InphoMatch, which provides inter-carrier SMS solutions, has reported strong traffic growth in the emerging US market.
According to InphoMatch figures, it has handled 750m inter-carrier messages since launching in November 2001. Virtually all major US carriers now offer inter-carrier messaging services and InphoMatch provides solutions for AT&T Wireless, Verizon and T-Mobile. The company is now delivering 100m messages per month and sees traffic doubling every two months. The figures still fall short of the levels seen in Western Europe and Asia Pacific, but with continued growth the US is potentially one of the largest markets in world for SMS. InphoMatch is looking to expand to Latin America and start delivering ringtones and information services.
“Inter-carrier SMS volumes are doubling every eight to ten weeks in the US,” said Colin Matthews, CEO of InphoMatch. “But our InphoXchange platform is scaleable, reliable, and economical enough to handle the growing level of inter-carrier traffic as well as the expected growth in international traffic and the delivery of premium content services.”
SMS volumes in Europe exploded when inter-carrier messaging was introduced and it appears compatibility initiatives are having a similar effect in the US. This represents a huge revenue opportunity for network operators. The UK currently sends about 21 text messages per head of population each month. If the US were to do the same, a back-of-the-envelope calculation gives a figure of 60bn messages annually, representing approximately $6bn in data revenues. If InphoMatch’s growth projections are right, this rate could be reached in around 18 months.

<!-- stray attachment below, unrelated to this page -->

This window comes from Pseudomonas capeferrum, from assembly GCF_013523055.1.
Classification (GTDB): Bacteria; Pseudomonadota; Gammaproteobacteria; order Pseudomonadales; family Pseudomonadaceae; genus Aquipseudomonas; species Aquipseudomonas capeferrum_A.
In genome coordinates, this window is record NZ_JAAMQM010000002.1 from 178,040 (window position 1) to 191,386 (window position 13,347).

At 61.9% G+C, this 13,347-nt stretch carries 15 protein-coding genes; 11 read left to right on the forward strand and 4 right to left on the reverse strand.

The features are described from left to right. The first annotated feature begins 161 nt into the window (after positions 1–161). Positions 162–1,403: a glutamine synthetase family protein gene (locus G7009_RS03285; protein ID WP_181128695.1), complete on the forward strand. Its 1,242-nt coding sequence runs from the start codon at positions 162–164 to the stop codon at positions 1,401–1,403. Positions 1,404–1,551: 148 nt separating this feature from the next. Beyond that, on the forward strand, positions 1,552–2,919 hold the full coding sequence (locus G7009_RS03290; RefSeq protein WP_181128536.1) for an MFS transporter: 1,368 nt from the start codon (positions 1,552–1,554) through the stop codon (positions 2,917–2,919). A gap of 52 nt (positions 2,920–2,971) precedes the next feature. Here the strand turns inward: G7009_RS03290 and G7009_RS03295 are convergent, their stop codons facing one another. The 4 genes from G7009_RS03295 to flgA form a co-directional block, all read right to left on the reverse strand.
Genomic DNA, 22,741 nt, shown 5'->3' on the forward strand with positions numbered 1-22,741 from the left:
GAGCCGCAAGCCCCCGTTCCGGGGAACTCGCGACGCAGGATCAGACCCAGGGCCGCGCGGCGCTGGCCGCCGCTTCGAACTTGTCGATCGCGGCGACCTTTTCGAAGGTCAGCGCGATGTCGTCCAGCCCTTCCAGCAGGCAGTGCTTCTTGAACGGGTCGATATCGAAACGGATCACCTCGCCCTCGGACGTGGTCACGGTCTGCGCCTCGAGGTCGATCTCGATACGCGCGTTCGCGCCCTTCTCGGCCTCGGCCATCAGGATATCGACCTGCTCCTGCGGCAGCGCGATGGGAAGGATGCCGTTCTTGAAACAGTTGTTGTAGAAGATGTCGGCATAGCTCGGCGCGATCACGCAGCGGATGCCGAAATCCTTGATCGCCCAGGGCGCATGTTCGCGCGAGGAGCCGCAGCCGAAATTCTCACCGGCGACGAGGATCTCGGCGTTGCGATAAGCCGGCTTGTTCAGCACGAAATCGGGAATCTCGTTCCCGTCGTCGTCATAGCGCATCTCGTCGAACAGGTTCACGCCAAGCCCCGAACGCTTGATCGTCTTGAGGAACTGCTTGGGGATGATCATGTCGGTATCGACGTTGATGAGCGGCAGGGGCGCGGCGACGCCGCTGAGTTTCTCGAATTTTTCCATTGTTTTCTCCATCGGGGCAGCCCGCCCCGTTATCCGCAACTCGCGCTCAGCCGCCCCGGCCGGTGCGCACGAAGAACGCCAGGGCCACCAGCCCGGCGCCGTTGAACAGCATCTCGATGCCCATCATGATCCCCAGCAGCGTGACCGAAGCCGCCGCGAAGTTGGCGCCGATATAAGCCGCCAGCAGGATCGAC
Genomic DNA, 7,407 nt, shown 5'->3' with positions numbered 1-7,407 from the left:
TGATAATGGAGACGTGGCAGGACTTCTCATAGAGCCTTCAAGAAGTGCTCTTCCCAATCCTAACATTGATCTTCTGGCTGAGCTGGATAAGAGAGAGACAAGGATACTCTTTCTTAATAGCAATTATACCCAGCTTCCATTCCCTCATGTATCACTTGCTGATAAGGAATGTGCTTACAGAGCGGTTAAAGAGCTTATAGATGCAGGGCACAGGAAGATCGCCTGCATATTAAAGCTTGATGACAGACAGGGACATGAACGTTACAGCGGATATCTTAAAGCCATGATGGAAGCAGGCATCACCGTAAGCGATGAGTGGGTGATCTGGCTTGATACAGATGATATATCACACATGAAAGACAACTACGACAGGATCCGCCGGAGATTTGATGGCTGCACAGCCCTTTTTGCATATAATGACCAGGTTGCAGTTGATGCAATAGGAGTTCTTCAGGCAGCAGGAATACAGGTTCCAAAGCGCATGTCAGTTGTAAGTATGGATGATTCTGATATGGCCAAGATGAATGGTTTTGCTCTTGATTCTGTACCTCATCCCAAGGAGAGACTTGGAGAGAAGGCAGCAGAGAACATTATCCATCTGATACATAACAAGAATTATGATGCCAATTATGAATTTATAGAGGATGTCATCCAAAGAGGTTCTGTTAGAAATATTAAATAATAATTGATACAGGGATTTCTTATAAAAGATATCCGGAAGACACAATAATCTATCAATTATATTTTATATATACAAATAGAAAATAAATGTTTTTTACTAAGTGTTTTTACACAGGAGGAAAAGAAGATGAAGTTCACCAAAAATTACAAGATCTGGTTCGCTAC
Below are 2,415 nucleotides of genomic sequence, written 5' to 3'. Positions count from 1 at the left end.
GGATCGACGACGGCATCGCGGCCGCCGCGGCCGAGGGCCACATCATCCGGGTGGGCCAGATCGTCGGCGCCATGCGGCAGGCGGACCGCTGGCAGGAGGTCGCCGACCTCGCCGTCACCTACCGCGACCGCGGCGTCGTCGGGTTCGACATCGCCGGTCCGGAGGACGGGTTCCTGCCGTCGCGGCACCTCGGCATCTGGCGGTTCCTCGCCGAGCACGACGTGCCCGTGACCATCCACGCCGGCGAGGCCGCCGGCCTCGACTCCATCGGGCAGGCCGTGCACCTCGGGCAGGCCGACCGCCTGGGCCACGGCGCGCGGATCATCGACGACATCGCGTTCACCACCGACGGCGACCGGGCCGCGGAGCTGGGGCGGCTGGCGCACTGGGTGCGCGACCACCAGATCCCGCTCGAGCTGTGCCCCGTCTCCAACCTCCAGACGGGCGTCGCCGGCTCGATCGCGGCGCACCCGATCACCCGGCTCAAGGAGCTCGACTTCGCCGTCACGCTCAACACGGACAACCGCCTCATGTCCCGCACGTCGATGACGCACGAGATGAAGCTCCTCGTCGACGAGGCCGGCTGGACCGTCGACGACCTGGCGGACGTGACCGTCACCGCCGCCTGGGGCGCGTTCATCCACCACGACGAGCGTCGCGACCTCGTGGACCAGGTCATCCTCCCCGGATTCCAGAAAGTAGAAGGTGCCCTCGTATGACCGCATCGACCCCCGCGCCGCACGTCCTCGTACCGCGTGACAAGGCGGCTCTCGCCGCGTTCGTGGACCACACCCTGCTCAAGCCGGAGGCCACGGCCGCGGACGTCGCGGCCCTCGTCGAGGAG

However, there are numerous caveats. Firstly, market conditions in the US today are fundamentally different to Western Europe in the late 1990s – virtually everyone has an e-mail account and the free web-based instant messaging concept is firmly entrenched. If the dotcom boom taught us anything, it’s that once people have had something for free, they are unlikely to pay for it in the future. Also, most tariffs in the US do not charge for individual text messages, but bundle them as part of plans including ‘buckets’ of voice minutes.
That said there is a real opportunity for multimedia messaging, which offers something above and beyond what can be done with wireless e-mail or desktop instant messaging. A growing SMS market will provide operators with valuable operational experience and hopefully prepare them for the successful introduction of MMS over the next 12 – 18 months.
Originally published by PMN Mobile Industry Intelligence, the subscription-based analysis and insight platform founded by Marek Pawlowski.